Bollywood condemns Tamil moral police

May 25th, 2008 - 9:09 am ICT by admin  

By Subhash K. Jha
Mumbai, May 25 (IANS) The incident took place some time ago, but Bollywood is still fuming over a police complaint being filed against actress Mallika Sherawat for wearing a revealing dress at the audio launch of “Dasavatharam” in Chennai. Here’s what they say:

Malaika Arora: I think Mallika has become a favourite punching bag in the press. Leave the girl alone. It’s ridiculous. Maybe the moral police in the south should take a closer look at their own films for obscenity.

Rahul Khanna: I feel sad for the moral police. Perhaps they’re jealous of Mallika’s legs. They seem to have a lot of free time on hand - why not use it for issues more important than the length of skirts?

Hema Malini: I was there in Chennai. Mallika’s dress was looking good. She too was looking very good. But perhaps the dress was a little too short for the occasion. Who knows!

Sonu Sood: Some people have all the time in the world to measure dress lengths. Good for them. At least moral policing keeps some people busy. At the same time I feel some celebrities dress a certain way to attract attention and create controversies. Ignore them. It will avoid unnecessary publicity.

Amrita Arora: It’s ridiculous. What’s wrong with wearing a short skirt? And why only target Mallika for it? Girls in colleges and work places across the country are wearing them. Go get all of them, you moral cops! By the way there’re much more serious things to be done.

Sophie Chowdhary: I think the reaction to Mallika’s skirt is ridiculous. According to me, the outfit is definitely not vulgar or offensive. Surely there’re a hundred other issues in our country to get upset about. Leave Mallika and her clothes alone.

Diya Mirza: I think they’ve no right to comment on Mallika. I think they should instead give attention to the sleaze content in some of their films. Stop pointing fingers at someone just because you’ve nothing better to do.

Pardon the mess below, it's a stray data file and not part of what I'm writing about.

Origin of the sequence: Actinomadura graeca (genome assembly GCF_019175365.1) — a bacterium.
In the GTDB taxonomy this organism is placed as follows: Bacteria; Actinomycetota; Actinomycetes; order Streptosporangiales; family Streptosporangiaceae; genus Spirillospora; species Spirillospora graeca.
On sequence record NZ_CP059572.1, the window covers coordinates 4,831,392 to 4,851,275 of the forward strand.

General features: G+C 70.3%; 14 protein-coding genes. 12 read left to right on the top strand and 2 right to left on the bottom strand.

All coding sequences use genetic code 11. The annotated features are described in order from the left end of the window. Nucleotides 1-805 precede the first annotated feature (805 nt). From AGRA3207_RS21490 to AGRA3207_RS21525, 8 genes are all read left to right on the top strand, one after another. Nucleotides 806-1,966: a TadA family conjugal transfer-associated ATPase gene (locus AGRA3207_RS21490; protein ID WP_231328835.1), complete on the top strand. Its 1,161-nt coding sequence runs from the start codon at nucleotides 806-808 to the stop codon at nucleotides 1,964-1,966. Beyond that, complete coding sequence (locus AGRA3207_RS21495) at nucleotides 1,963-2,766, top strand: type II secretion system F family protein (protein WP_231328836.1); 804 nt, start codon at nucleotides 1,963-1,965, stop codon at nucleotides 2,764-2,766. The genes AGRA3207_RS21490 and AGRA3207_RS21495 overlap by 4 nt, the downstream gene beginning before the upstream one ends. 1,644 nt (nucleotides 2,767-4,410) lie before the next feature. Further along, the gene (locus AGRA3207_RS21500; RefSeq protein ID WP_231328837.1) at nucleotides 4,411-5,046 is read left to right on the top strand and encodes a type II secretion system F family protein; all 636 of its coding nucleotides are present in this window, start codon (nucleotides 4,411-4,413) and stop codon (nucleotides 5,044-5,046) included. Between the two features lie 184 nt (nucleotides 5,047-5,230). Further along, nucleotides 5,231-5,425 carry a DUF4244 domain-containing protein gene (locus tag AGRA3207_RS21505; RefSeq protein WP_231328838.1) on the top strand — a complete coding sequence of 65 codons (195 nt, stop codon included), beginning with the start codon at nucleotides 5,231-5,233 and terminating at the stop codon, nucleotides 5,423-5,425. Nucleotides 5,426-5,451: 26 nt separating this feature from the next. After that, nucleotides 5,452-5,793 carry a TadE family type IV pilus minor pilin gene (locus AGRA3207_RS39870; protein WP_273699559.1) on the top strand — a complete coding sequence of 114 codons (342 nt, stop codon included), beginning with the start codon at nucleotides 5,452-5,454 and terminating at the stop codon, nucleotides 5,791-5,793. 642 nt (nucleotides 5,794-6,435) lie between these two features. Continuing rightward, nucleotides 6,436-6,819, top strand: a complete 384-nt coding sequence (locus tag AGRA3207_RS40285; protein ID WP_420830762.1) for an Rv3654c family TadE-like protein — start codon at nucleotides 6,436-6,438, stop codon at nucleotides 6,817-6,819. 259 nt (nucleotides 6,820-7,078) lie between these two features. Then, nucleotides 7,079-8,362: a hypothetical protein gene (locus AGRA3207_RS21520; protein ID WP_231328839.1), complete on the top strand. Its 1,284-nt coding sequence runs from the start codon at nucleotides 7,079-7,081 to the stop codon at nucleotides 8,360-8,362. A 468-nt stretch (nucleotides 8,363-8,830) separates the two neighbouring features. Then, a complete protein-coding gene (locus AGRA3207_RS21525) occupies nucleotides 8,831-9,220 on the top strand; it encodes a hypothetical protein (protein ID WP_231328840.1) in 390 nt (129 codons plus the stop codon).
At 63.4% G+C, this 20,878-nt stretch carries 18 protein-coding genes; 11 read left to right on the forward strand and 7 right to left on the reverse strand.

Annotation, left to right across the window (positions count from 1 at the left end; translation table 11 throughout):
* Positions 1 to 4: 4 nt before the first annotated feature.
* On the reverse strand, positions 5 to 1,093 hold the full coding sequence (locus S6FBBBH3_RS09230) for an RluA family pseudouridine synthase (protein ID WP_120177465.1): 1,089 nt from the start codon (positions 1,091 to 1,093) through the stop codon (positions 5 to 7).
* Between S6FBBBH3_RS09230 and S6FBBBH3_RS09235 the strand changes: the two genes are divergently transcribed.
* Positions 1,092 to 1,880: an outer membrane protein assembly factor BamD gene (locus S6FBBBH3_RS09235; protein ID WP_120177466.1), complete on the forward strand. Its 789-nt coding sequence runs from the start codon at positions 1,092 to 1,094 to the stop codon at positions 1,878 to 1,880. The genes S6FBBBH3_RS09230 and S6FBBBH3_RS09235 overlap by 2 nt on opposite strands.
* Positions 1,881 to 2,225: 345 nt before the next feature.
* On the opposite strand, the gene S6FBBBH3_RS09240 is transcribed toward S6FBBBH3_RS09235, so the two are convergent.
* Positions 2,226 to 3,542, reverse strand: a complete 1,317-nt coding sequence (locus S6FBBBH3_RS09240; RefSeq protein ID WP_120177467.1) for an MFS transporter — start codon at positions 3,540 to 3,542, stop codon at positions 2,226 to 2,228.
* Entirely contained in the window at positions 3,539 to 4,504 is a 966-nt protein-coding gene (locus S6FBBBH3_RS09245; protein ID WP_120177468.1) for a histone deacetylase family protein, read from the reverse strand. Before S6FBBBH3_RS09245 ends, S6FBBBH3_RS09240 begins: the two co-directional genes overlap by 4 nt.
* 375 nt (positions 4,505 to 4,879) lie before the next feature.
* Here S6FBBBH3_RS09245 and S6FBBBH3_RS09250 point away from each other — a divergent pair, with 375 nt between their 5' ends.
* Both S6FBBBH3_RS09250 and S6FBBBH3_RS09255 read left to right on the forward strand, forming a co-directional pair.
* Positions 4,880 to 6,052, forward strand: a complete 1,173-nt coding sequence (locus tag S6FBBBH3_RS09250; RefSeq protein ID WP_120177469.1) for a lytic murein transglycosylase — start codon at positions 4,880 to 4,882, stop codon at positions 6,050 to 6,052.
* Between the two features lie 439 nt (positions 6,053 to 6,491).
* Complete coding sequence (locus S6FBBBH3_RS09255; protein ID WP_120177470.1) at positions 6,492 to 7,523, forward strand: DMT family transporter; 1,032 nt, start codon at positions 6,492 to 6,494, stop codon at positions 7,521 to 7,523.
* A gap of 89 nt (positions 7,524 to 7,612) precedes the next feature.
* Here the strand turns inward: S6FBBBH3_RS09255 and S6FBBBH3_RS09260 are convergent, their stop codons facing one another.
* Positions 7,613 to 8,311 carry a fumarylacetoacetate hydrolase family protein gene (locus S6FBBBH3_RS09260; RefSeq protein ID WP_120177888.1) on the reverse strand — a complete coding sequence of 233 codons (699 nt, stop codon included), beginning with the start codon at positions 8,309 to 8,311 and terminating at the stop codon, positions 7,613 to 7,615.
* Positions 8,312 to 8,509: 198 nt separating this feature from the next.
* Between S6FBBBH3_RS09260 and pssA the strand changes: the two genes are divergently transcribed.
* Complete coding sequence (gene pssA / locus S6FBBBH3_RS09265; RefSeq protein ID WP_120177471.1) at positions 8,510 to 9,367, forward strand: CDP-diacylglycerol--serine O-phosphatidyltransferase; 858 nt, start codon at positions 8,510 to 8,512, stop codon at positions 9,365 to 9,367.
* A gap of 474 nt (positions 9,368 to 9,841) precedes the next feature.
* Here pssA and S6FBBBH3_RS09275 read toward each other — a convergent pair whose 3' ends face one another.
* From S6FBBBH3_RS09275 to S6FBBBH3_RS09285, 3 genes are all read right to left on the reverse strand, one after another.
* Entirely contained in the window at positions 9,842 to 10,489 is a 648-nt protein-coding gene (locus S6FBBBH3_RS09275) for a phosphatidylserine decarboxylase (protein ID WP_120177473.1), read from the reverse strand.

Lilette Dubey: Who’s this self-appointed brigade? And what are they afraid of? Influencing youth of this country? A generation that’s now exposed to movies, fashion and images from around the world right there in their homes? It’s up to the individual to decide what she wears and, if she can handle the public gaze, then it’s her prerogative to dress the way she wants.

Priyanka Kothari: I think the moral police are more publicity crazy than any other section of our society.

Samir Soni: I believe what is moral or immoral is an extremely personal decision. No group of people have the right to force their value system on us unless an individual’s action inconveniences others or obstructs someone’s fundamental rights.

Gul Panag: Why should it be anyone’s business what someone wears or doesn’t wear? The moral police should close down Khajuraho or dress up the sculptures in ’suitable’ clothes before attacking anyone.

Sandhya Mridul: With due respect, the actresses down south wear clothes that seem pretty suggestive and sexy. So what’s their problem? The moral police all over the country should keep tabs on the real moral issues rather than the clothes actresses wear. Incidentally, why are only actresses pulled up? Why not the males who nowadays pose in less than women?

Pooja Bedi: I think the more importance the media gives to such people, the more such cases we’ll see. The quickest route to fame is to sue celebrities. Morality is so subjective. Do these moralists want to take us back to the days of the purdah? And should their standards of morality be applicable to society? Was there a dress code at the music event? If not, how could they expect a girl with a glamorous sexy image to land up in a salwar-kameez?

Nandana Sen: It’s absurd! Mallika is beautiful and has a style of her own. How can anyone have the right to say that style is wrong? Should we all start wearing uniforms now to make everyone happy? Clothes are one of the ways in which a person expresses her or his individuality. Dictating what another individual wears is as ridiculous as a third party forbidding you, a writer, from choosing certain topics, or me, an actor, from taking on certain roles.

What’s the issue with Mallika’s clothes? If the concern is protecting women’s dignity, why don’t we create a safe and protective environment so that little girls aren’t thrown into fires for stepping beyond boundaries that should never have been set up?

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